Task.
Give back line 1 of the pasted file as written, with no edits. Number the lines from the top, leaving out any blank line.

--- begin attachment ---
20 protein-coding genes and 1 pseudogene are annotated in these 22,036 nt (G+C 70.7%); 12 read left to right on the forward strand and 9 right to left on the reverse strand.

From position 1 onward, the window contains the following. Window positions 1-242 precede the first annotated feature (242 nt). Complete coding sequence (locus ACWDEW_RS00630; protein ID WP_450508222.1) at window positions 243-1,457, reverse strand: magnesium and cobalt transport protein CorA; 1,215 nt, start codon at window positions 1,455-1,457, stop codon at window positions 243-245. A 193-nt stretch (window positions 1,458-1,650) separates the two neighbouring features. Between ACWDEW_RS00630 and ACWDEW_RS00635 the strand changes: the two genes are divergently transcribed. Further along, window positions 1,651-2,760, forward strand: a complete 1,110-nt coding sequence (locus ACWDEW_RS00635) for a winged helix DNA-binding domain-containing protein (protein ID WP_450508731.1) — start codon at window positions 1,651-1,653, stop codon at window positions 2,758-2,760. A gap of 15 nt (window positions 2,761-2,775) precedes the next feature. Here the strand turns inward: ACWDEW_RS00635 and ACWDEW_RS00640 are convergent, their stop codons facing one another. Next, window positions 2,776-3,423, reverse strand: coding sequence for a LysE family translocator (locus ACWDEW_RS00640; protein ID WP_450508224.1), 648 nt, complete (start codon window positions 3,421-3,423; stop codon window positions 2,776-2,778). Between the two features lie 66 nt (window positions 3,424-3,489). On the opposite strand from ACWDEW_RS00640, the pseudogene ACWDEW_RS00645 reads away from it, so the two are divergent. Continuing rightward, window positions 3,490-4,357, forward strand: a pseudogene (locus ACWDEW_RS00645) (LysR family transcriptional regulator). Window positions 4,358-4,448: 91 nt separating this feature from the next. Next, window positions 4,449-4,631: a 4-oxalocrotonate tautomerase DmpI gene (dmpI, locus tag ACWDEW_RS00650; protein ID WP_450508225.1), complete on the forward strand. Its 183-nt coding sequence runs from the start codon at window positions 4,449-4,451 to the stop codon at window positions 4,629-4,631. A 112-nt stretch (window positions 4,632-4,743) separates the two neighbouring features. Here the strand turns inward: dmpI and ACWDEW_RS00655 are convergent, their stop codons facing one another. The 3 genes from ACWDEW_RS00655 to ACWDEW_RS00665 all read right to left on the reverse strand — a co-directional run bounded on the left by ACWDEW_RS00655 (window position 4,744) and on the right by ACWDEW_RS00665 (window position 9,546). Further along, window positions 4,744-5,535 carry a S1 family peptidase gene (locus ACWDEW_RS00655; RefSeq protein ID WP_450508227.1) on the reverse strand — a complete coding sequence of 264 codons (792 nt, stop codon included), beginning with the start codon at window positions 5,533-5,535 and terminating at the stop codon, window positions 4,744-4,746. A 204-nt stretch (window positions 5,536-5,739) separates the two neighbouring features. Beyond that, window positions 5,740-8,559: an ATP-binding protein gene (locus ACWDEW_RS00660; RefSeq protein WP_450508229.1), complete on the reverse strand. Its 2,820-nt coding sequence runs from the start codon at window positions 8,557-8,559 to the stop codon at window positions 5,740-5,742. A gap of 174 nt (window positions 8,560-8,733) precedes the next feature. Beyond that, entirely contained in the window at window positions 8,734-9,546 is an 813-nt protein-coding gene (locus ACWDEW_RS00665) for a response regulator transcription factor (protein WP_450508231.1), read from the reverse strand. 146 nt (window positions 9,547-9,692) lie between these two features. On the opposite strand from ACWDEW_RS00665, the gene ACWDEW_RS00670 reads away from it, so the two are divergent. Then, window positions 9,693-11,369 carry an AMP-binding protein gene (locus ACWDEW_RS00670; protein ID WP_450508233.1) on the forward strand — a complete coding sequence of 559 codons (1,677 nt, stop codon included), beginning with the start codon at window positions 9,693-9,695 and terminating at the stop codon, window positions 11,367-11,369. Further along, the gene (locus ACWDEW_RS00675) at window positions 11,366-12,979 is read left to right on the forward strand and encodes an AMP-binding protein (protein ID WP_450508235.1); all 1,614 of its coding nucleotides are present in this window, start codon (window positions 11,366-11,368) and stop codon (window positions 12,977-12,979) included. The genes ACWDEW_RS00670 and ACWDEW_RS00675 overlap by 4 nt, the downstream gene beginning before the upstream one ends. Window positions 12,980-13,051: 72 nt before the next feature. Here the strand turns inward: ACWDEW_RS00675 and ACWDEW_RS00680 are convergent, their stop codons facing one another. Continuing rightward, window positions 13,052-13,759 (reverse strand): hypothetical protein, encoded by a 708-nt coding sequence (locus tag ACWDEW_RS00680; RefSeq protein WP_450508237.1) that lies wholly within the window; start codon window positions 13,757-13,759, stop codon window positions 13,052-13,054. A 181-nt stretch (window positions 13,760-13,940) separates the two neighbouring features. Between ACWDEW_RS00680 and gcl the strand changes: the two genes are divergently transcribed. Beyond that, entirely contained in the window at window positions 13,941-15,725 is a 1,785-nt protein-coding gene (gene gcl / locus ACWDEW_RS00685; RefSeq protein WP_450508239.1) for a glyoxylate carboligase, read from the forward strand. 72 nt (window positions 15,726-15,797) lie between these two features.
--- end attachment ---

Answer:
20 protein-coding genes and 1 pseudogene are annotated in these 22,036 nt (G+C 70.7%); 12 read left to right on the forward strand and 9 right to left on the reverse strand.